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Flinch (standard:horror, 8177 words)
Author: David J RodgerAdded: Jan 10 2002Views/Reads: 2181/1465Story vote: 0.00 (0 votes)
Raymond works promoting clubs in Manhattan; he's an advocate of any new technology he can get his hands on. Not all technology, it seems, is meant to be good for you. Flinch - "Would you let it inside your head?"


"Sixth Sense. Do you have it?  Imagine the moment when you need to
communicate without any indication you are doing so.  Imagine being 
able to speak without making a sound. That's Sixth Sense. A new 
technology available from Flinch Technology Labs..." 

Raymond zapped the TV into silence with the remote then sprawled out
across the divan: he already had the implant. The new technology was 
already old for him.  His bare feet touched fur and body heat, 
Bubastis, his cat, arched its back to press up against his soles. 

Raymond laughed his famous laugh, bright teeth within a perfect mouth,
"You're such a flirt!" 

The cat stretched forward, paws clenching and unclenching on the silky
divan cover, emitting a deep rumbling purr. 

Raymond tensed his muscles, satisfied when the vertebrae in his spine
audibly clicked in quick succession. He sat upright, glanced around for 
something to throw, picked up a small cushion and hurled it at the cat. 

Direct hit. Bubastis leapt forward and thundered across the varnished
floor to the other side of the vast room.  Raymond chuckled and pulled 
himself off the divan. He stood upright and stretched again, squinting 
in the bright shaft of amber sunlight sloping through the window.  The 
day was almost over. He had managed about three hours sleep. 

He lingered on the pain building up in his muscles as he forced his body
to stretch, then relaxed. 

"Bubastis," He said out loud, "Adjust window down to thirty percent."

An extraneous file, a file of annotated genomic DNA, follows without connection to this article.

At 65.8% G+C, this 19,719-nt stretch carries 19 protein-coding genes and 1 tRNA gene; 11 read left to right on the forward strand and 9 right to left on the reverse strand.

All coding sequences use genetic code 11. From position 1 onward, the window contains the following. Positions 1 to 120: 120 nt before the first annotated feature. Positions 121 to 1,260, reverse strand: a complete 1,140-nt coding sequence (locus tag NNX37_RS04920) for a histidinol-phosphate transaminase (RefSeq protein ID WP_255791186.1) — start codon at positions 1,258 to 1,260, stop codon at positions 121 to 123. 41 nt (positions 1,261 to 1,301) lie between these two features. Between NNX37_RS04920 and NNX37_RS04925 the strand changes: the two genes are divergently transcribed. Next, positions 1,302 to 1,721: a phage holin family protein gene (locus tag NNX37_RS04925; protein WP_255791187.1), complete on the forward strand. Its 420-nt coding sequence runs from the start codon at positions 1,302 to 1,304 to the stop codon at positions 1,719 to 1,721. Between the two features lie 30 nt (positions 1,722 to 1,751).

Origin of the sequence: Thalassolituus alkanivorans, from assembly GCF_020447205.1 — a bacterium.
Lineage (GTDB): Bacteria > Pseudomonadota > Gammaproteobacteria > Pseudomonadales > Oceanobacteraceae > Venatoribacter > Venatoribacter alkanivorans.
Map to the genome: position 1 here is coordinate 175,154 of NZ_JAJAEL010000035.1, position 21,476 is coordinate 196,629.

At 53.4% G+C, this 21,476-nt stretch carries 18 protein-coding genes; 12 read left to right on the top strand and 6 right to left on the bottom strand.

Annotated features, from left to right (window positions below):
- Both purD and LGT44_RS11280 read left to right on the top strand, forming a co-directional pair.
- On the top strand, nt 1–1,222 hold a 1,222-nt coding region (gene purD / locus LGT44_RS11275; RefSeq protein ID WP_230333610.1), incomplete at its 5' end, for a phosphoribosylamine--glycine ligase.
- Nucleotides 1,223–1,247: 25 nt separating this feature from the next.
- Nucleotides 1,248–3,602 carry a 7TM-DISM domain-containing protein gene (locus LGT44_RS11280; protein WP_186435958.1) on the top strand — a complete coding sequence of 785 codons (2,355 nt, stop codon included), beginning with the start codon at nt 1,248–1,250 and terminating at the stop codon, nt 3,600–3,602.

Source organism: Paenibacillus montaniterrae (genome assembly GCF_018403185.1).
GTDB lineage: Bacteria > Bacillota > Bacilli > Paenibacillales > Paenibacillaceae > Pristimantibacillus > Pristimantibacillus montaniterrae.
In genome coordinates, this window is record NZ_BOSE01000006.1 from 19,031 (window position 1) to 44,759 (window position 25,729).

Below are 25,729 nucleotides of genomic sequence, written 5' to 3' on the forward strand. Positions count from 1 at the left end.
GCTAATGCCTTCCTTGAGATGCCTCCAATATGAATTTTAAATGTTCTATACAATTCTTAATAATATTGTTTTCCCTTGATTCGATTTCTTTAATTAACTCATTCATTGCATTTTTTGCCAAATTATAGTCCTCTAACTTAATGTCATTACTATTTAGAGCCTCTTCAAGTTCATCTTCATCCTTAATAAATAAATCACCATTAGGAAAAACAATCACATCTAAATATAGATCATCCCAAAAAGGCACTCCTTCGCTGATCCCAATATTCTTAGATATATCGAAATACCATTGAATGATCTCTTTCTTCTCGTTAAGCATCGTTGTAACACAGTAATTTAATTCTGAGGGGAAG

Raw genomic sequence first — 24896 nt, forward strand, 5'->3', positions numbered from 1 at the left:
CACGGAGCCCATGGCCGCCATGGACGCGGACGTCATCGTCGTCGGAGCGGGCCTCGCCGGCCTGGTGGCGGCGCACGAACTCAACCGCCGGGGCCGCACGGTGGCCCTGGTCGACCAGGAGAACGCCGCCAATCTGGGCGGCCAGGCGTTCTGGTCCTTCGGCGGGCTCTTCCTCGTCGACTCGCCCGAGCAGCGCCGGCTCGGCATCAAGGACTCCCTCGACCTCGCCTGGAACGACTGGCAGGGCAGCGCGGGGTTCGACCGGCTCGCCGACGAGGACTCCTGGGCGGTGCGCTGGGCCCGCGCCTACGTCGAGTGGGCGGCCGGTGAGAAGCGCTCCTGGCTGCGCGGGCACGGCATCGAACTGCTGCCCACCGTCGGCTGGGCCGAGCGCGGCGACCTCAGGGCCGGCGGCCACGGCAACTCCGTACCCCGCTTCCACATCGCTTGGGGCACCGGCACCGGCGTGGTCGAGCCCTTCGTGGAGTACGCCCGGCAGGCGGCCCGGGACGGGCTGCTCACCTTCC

The dazzling glare of the sun dimmed to a sultry glow as the windows
darkened on command.  Bubastis was simply a man-made familiar, an 
organic replicant that looked, behaved, smelled and sounded like a real 
cat. Raymond had loaded Bubastis with the Management software for his 
apartment: it was a chique thing to do with feline replicants.  Raymond 
had watched the old sci-fi films from the previous century; Terminator, 
Bladerunner. That 'future' was now here, and the reality of it was so 
much better than the projected dreams of the nineteen hundreds. 

He padded across the varnished floor to the wide, narrow strip of window
that ran the length of the room. Manhattan stretched out before him, 
the furnace of the sun trapped at the far end of 5th Avenue, filling 
the wide cavernous street with blazing golden light. 

Darkness would fall swiftly, suddenly, the light blocked out by the vast
monolithic skyscrapers that nuzzled every flat inch of ground space, 
ranked shoulder to shoulder, compelling the street-based observer to 
forget there was such a thing as sky. 

He loved the city.  He loved the night in the city. 

He used a mental keyword and conjured up the synaptic-command suite into
his peripheral vision. The command-suite was superimposed across his 
natural vision, generated by the pea-sized implant of raw chip memory 
wet-wired inside his skull.  Such implants were commonly called WAM: 
Wet Access Memory. The product marketing said he would never find 
enough data to fill it. It was a  glossy half-lie. He would never have 
enough personal data to fill it, but a friend of his had once 
configured his own WAM to act like a web-crawler: opened a link to the 
Internet then sat back. An hour later the friend was being rushed to 
hospital with an embolism, caused by synaptic leakage around the 
implant. The WAM company paid all fees to hush up the incident, then 
sued the clinic that installed the implant for gross-incompetence.  The 
clinic went bust and Raymond's friend got enough money for a year in 

Life could be so random. 

It was Raymond's favourite by-line. 

Raymond was twenty seven. Nigerian born, British raised, living out of

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